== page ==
| King Arthur and His Knights|
|by Maude Radford Warren|
|Twenty-one stories from the Arthurian legends specially selected and adapted for children and told in simple well-written prose. The stirring tales of these chivalrous knights awaken the readerís admiration for courage and gentleness and high sense of honor essential in all ages. Ages 9-12 |
THE KNIGHT WITH THE BADLY MADE COAT
NE day when Arthur and his knights were in the hall of
the Round Table, a young man entered. He was so large
that his shoulders were as wide as the doorway, and he
could hardly squeeze through. The knights looked at him
in amazement, for he was almost a giant.
When he came closer to them, they saw that he had on a
coat which was far too large for him. It hung in
wrinkles and folds all over his back, and the sleeves
were so long that he had to turn them up almost to the
elbow. The coat was of rich material, gold cloth, but
it was old and blood-stained.
The young man strode up to the king and said:
"My lord, my name is Brune. I can
 tell you no more than that. I beg you to make me a
At this Sir Kay laughed and said:
"He must be called The King with the Badly Made Coat."
"Call me what you will," said the young man. "Yes, I
take that name, for I will not tell my real one."
Then Arthur spoke to him gently:
"Young man, you ask a great thing. All those in my
Court who are made knights must serve for a long time
as squires. If they prove themselves loyal and brave, I
make them knights. But I must always know whence they
come, and who their fathers are."
"My lord," said the young man, "I do indeed ask a great
thing. I would gladly tell you more of myself, but I am
under a vow to reveal no more than you already know.
Yet I will tell you this, further. I am the son of a
noble who was as big as a giant. My good father was
very peaceable and did not care to fight; so he never
came to your Court, and you did not hear of him. He
lived at home with my mother and me, and the simple
 people who plowed the land about our castle.
"Every one ought to have loved him; but he had one
enemy. One day, six years ago, when I was only a boy,
my father and I were in the forest. My father was
sleeping at the foot of a tree, and I was bathing in a
brook near by. This enemy, who wanted my father's
lands, came up and drove his sword into my father's
heart. Then he rode away. I ran up to my dead father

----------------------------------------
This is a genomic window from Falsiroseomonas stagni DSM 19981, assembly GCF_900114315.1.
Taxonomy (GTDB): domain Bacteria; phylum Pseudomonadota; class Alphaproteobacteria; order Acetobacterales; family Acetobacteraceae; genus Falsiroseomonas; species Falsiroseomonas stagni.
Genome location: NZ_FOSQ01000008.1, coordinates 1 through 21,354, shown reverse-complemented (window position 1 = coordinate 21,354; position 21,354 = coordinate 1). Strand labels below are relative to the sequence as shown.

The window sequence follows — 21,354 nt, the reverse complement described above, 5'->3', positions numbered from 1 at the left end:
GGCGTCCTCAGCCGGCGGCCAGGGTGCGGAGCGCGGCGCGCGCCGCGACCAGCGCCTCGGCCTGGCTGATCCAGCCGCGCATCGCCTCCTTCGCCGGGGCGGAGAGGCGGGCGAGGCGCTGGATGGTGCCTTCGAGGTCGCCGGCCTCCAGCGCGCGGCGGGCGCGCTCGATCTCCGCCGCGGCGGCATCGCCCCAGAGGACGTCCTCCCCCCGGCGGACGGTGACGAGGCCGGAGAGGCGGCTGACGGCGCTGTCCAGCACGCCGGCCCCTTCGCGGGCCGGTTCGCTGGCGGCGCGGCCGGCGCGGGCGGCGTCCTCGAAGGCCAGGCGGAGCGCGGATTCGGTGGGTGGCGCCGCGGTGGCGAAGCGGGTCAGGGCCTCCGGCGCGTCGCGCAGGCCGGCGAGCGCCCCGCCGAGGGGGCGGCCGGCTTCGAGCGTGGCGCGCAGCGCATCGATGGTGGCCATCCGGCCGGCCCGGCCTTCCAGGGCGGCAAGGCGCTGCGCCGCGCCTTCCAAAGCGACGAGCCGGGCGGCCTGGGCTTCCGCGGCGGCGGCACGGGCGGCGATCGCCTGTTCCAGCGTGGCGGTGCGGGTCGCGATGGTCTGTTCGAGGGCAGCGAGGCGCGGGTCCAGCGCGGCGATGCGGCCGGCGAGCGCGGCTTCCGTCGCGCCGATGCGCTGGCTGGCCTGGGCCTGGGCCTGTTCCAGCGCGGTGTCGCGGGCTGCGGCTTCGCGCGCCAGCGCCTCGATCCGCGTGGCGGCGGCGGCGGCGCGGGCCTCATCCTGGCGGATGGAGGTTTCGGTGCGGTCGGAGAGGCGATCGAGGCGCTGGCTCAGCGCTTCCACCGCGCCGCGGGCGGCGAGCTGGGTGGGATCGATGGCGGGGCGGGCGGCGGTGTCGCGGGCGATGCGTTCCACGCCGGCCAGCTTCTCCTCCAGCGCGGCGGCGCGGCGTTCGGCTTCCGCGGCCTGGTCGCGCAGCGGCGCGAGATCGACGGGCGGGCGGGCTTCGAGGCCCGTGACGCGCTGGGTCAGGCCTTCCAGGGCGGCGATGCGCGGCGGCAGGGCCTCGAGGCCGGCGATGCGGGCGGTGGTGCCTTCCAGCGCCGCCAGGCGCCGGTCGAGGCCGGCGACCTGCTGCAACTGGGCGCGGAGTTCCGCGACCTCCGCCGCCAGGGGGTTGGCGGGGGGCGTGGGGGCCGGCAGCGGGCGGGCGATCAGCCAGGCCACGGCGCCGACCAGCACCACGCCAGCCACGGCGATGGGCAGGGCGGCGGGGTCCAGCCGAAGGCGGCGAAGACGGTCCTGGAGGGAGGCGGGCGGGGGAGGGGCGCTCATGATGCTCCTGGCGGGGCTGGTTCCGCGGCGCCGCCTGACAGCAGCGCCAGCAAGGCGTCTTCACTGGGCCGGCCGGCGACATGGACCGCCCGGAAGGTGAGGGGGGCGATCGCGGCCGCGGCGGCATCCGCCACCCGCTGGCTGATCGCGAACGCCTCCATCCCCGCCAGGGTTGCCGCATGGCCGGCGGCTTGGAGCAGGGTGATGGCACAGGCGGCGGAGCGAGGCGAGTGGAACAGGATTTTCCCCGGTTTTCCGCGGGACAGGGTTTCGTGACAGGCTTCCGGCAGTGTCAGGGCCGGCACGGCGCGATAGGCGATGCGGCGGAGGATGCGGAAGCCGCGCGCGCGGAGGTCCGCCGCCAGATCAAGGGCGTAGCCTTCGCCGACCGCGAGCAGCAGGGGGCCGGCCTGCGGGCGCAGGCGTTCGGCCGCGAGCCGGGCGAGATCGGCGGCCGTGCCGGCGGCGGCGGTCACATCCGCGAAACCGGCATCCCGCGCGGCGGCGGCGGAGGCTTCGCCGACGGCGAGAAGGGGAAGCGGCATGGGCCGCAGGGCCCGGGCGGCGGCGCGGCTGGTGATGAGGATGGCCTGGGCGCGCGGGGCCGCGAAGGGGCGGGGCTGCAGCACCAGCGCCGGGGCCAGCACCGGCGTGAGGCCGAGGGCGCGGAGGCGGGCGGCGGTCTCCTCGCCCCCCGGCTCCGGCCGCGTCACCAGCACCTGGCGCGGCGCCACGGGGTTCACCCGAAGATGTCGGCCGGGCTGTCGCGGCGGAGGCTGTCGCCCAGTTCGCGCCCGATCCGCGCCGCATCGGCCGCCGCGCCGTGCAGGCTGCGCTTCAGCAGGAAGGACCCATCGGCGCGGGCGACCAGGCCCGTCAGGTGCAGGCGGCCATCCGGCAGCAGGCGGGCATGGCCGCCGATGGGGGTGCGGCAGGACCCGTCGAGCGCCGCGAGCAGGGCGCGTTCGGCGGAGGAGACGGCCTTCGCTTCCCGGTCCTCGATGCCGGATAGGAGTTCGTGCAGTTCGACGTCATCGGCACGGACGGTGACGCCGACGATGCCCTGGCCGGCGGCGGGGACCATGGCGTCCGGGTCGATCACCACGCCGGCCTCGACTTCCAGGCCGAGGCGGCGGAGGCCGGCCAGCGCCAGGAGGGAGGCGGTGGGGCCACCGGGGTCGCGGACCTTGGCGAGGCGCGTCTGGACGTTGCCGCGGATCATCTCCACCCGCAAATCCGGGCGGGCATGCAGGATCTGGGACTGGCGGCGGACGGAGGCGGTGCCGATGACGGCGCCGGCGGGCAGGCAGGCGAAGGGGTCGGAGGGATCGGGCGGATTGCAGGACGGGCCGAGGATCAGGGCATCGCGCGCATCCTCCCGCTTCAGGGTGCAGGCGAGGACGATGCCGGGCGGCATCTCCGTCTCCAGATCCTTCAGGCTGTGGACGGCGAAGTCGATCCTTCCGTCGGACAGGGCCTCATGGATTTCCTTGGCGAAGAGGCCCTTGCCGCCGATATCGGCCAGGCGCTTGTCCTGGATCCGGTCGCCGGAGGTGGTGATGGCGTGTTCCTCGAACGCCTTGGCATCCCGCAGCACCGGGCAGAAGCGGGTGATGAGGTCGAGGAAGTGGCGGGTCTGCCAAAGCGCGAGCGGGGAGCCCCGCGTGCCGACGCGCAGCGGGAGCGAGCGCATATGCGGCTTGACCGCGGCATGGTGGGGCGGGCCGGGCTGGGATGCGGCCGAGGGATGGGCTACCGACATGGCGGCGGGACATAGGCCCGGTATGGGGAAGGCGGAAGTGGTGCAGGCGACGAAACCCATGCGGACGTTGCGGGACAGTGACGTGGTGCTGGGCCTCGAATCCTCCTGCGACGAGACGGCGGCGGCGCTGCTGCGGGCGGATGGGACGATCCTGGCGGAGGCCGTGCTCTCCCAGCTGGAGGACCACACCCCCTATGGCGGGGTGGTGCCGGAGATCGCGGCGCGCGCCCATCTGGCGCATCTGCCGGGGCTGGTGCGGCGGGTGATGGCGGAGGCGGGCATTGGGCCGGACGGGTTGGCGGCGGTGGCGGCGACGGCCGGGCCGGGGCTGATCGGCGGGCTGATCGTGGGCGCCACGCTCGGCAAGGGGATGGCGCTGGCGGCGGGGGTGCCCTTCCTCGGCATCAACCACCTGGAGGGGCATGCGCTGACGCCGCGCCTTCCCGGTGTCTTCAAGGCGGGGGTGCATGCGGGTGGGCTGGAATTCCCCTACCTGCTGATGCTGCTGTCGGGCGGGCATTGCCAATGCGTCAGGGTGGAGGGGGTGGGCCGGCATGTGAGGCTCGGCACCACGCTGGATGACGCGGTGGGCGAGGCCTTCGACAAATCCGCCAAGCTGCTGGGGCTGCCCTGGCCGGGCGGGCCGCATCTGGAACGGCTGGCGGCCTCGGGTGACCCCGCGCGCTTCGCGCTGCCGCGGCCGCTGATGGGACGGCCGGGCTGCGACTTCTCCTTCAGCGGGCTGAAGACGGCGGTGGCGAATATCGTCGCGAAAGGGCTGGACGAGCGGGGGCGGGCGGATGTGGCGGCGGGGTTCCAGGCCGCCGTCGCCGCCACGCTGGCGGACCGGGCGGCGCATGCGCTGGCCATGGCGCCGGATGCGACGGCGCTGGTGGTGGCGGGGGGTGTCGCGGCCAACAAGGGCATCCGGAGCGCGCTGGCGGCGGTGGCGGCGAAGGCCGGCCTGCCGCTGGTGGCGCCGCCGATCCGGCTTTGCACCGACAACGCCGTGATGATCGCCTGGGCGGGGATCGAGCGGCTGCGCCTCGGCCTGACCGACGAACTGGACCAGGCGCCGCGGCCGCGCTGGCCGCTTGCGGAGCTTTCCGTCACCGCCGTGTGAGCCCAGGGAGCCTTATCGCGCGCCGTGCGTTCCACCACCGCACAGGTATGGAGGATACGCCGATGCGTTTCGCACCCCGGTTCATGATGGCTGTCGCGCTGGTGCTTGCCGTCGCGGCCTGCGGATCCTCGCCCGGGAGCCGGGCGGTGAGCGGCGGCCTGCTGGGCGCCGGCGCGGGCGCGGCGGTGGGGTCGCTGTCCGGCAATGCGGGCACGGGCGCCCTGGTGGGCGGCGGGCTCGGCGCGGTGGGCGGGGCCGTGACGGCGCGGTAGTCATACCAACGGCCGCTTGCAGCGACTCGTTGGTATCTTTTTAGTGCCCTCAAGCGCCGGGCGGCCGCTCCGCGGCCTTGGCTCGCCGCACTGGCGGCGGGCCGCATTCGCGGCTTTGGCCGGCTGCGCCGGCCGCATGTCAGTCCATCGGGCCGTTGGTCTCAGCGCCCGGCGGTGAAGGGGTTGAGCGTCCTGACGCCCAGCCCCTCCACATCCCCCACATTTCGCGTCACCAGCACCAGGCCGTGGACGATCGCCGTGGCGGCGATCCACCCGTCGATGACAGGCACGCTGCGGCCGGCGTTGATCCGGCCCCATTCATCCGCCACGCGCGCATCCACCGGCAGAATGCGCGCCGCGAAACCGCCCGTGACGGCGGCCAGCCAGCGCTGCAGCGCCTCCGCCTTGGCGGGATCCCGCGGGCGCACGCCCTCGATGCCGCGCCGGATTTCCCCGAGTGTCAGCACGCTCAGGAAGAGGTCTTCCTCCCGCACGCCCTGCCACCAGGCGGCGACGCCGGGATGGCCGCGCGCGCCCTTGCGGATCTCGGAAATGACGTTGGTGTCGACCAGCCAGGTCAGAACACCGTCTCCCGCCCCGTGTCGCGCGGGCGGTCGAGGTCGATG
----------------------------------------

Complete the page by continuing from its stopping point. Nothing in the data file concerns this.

and took off the coat which he wore and put it on. I
swore never to take it off, and never to tell my
father's name or where I came from, till I had avenged
"Then I rode home to our castle, but our enemy had
taken possession of it, and had made my mother
prisoner. As I was not yet grown up I vowed that I
would stay with the good shepherds near by till I was
strong enough to pull up a young tree by the roots.
Then I would go to King Arthur's Court and ask to be
made a knight. So every month I have tried to uproot a
young tree. This morning I succeeded, and here, my
lords, I am."
 The knights were much moved and prayed the king to make
him a knight. They said that they would teach him to
use arms. The king said that he would wait to see what
sort of man Brune was.
A few days after this all the knights rode off to a
tournament and Brune was left at home with a few
soldiers. He was in the castle yard practicing some of
the lessons in warfare which the knights had been
teaching him. While he was hard at work, Queen
Guinevere with twelve soldiers who were her bodyguard
As she was speaking kindly to Brune, they heard a
terrible noise, and looking in the direction from which
it came, saw a dreadful sight. A fierce lion which had
been confined in a tower of stone had broken out of its
prison and was rushing towards them. The twelve
soldiers fled, leaving the queen and Brune alone.
"Ah," said Brune, "not all the cowards in the world are
He stood still while the lion bounded towards him. He
had dropped his sword, and as the beast leaped upon
 seized its head in his hands. Then he slowly, slowly,
bent its head back. It was a strong lion, and with the
effort the muscles on Brune's neck stood out like great
ropes. Presently, the queen and Brune heard a loud
crack and they knew that the lion's neck was broken.
Brune loosed his hold, and the huge tawny body dropped
to the ground, quivered a moment, and was still.
While this was going on, the king and his knights
returned. They saw at a glance what Brune had done, and
cheered him loudly. The king rode up to him.
"Kneel down," he said.
Brune knelt down by the body of the lion, and the king
touched him lightly with his sword, saying:
"Sir Brune, I make you a knight of my Round Table Be
always loyal, brave, and merciful."
TOUCHED HIM LIGHTLY WITH HIS SWORD
Then all the knights were glad, but Sir Brune was
gladdest of all.
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